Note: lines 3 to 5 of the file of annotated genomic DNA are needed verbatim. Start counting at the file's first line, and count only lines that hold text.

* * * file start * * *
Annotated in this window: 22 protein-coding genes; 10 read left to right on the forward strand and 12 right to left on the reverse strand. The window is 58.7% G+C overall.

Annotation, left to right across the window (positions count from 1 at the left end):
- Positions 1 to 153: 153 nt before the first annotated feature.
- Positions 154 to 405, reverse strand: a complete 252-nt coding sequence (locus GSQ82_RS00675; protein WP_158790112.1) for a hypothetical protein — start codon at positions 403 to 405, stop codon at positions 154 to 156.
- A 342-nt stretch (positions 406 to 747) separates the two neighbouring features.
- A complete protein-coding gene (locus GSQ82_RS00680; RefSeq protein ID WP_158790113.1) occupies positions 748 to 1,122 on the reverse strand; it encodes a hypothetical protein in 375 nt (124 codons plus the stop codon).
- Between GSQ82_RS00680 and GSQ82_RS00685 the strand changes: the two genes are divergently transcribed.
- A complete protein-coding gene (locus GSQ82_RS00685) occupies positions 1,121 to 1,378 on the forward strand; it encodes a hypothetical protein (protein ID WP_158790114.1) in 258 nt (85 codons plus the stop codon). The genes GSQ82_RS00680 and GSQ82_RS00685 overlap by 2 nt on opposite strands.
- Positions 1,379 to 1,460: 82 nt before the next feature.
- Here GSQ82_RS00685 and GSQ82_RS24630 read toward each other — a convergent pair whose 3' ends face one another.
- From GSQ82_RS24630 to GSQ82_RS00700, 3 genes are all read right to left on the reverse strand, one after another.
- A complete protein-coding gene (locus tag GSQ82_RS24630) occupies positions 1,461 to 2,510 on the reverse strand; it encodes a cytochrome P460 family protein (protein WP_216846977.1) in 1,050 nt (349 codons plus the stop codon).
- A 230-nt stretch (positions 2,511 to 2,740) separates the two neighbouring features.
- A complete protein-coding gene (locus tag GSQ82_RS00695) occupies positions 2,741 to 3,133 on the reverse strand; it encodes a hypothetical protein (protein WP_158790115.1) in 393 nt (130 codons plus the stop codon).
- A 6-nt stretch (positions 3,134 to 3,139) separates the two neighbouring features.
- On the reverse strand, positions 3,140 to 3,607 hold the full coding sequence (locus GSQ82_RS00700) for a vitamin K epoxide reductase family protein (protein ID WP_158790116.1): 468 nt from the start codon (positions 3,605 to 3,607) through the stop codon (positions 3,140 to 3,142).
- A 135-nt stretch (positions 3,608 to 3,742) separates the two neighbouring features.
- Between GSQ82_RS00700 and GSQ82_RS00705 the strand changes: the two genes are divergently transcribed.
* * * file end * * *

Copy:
- Positions 1 to 153: 153 nt before the first annotated feature.
- Positions 154 to 405, reverse strand: a complete 252-nt coding sequence (locus GSQ82_RS00675; protein WP_158790112.1) for a hypothetical protein — start codon at positions 403 to 405, stop codon at positions 154 to 156.
- A 342-nt stretch (positions 406 to 747) separates the two neighbouring features.